March 13, 2020
The British government is reportedly going to allow the coronavirus “to pass through the entire population” so that they “acquire herd immunity.”
The key phrase we all need to understand is “herd immunity” – which is what happens to a group of people or animals when they develop sufficient antibodies to be resistant to a disease.
The strategy of the British government in minimising the impact of Covid-19 is to allow the virus to pass through the entire population so that we acquire herd immunity, but at a much delayed speed so that those who suffer the most acute symptoms are able to receive the medical support they need, and such that the health service is not overwhelmed and crushed by the sheer number of cases it has to treat at any one time.
The government’s experts – the chief medical officer and the chief scientific advisor – have made two big judgements.
First, as the World Health Organisation on Wednesday in effect conceded, that there is no way now of preventing the virus sweeping across Africa, Asia and the Americas – which in practice means that it will be an ever-present threat to the UK, unless and until a mass vaccine is available for use.
Second, the kind of coercive measures employed by China in Wuhan and Hubei have simply locked the virus behind the closed doors of people’s homes.
And just as soon as the constraints on freedom of movement are lifted there, the monstrous virus will rear its hideous face again.
That’s another major assumption with no evidence yet to back it up.
President Xi went to Wuhan on Tuesday in a show of strength and is operating under the opposite assumption.
What are the consequences for the UK of these judgements, which the Prime Minister and Health Secretary are accepting?
We will know the detail later on Thursday, after the Cobra meeting of ministers and experts make the formal decision to move from the phase of containing the virus to delaying the inevitable epidemic.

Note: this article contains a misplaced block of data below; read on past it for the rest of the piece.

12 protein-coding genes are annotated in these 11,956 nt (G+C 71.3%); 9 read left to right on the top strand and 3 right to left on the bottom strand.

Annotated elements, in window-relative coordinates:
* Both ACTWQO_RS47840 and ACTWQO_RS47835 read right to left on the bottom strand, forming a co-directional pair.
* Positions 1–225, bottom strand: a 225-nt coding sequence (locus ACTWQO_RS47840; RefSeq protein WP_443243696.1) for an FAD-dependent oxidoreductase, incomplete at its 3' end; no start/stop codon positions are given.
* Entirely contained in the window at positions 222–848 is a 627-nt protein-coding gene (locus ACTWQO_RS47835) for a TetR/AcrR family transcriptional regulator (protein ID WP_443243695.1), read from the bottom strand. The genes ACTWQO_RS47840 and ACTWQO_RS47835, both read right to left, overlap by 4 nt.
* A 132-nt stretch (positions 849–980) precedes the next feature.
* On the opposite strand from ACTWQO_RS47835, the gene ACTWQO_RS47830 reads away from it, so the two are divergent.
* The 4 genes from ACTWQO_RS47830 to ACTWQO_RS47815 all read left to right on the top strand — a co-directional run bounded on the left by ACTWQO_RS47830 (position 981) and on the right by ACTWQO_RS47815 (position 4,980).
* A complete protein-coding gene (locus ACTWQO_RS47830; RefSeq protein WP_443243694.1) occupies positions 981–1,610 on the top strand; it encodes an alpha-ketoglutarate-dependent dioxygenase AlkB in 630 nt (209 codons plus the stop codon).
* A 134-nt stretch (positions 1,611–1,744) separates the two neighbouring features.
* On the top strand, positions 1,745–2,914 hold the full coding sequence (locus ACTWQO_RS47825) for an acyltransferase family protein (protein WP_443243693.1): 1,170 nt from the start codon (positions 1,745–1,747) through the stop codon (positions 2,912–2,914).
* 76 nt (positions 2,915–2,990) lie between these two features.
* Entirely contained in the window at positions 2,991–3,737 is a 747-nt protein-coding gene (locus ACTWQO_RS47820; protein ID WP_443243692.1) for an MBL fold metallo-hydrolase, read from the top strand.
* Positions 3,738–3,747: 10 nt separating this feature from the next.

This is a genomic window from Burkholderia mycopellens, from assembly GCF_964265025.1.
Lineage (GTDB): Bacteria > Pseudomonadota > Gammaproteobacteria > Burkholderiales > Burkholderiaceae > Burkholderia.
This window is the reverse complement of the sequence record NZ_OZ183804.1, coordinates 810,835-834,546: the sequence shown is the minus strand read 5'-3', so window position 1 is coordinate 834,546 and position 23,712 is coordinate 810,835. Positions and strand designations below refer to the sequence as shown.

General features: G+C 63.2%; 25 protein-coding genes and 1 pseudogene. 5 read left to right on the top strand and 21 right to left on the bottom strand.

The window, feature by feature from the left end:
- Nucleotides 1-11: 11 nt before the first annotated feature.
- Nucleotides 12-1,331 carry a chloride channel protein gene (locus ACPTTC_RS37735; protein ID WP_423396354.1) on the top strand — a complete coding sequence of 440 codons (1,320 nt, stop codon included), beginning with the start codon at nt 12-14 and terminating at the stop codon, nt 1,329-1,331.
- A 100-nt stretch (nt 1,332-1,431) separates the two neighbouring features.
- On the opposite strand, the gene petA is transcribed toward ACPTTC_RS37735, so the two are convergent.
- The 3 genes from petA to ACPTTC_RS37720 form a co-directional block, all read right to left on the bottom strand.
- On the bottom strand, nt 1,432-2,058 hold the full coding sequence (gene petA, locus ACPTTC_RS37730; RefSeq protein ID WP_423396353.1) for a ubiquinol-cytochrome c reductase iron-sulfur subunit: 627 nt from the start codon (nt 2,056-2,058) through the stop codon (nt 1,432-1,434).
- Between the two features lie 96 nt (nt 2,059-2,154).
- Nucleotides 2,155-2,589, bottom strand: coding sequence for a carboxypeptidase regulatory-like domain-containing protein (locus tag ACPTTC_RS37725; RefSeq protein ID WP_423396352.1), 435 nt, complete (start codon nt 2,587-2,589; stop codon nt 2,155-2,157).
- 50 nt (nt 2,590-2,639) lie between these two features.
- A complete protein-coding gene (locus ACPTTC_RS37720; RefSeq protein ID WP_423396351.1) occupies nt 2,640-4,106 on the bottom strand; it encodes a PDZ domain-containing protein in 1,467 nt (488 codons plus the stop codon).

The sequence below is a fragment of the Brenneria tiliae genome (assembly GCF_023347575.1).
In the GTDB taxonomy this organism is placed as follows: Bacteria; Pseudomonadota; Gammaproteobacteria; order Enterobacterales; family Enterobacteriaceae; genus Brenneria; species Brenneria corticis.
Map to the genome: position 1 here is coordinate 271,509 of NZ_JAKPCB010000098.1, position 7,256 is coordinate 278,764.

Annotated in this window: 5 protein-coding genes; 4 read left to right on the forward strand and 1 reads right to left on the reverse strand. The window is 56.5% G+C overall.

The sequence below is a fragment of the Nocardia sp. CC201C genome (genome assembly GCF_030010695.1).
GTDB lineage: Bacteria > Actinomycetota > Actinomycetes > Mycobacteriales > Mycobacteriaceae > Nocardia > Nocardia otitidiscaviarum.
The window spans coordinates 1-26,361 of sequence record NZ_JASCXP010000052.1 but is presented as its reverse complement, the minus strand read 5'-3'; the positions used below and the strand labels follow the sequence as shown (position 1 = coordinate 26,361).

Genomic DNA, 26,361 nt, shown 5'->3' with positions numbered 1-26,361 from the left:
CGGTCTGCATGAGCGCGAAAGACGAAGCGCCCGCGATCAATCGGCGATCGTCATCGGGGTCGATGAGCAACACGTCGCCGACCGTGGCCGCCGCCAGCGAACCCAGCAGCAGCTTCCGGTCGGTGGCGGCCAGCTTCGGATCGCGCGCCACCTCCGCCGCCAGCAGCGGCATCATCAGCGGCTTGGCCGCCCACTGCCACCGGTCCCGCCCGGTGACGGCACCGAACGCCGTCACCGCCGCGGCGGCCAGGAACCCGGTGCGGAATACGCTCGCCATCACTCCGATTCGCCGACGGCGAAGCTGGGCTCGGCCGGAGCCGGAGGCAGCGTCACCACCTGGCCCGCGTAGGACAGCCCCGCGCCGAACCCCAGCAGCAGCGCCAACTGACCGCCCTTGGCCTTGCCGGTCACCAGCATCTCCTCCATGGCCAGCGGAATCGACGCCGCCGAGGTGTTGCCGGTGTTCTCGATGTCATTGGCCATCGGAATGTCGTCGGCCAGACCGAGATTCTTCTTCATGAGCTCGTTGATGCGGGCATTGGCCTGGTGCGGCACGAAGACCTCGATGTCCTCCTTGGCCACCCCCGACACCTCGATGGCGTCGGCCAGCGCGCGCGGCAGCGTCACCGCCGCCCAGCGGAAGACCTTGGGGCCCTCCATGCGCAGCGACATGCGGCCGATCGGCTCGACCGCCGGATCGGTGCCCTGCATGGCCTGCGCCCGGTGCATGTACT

But we already know that at the heart of their plans are increasing the proportion of the population able to be tested and also what’s known as “social distancing”.
In the first instance, this will mean encouraging anyone showing even the mild symptoms – such as a dry cough – to self-isolate at home.
But what it does not mean, at least yet, is school closures or the banning of mass events like football matches.
The problem with that is the evidence suggests children can spread the virus without experiencing any symptoms.
There are a few reasons why school closures are not regarded as sensible, not least that children themselves are the least at risk from the virus – although they may well be an important channel of infection-transmission to older people who are at risk.
However, the government’s main argument against closing schools is it would – at a stroke – massively deplete the manpower of hospitals and care homes, because vast numbers of medical staff would be forced to stay home to look after their children.
And at the heart of the UK’s challenge – as confirmed on Wednesday in the Budget with its extra £5 billion for the NHS, as a down payment on the needed extra beds and relevant kit – is how to make sure hospitals have the resources to treat the expected surge in those needing urgent attention.
For what it’s worth, ministers are looking with grim bemusement at the debate in football’s governing bodies about banning the public from stadia.
They fear this fuels alarmism and do not think playing matches behind closed doors is necessary at this stage.
There’s a very decent chance mitigation strategies will be developed over the next few months (i.e. masks, drugs and other treatments) and the virus will be hurt by warming temperatures and increased absolute humidity.
A lot of experts believe an aggressive strategy of mass testing, quarantines, restricted travel and public gatherings to contain the virus immediately is the best way to give hospitals time to prepare and supply chains time to recover.
You don’t want to have a repeat of the situation now in Italy where the government was claiming travel restrictions were “racist” and this is “just the flu.”
Meanwhile, the UK is allowing mass gatherings like the Cheltenham festival to take place with 60,000 people in close quarters.
— Janis Ward (@laurenleygold) March 10, 2020
This article was posted: Friday, March 13, 2020 at 6:37 am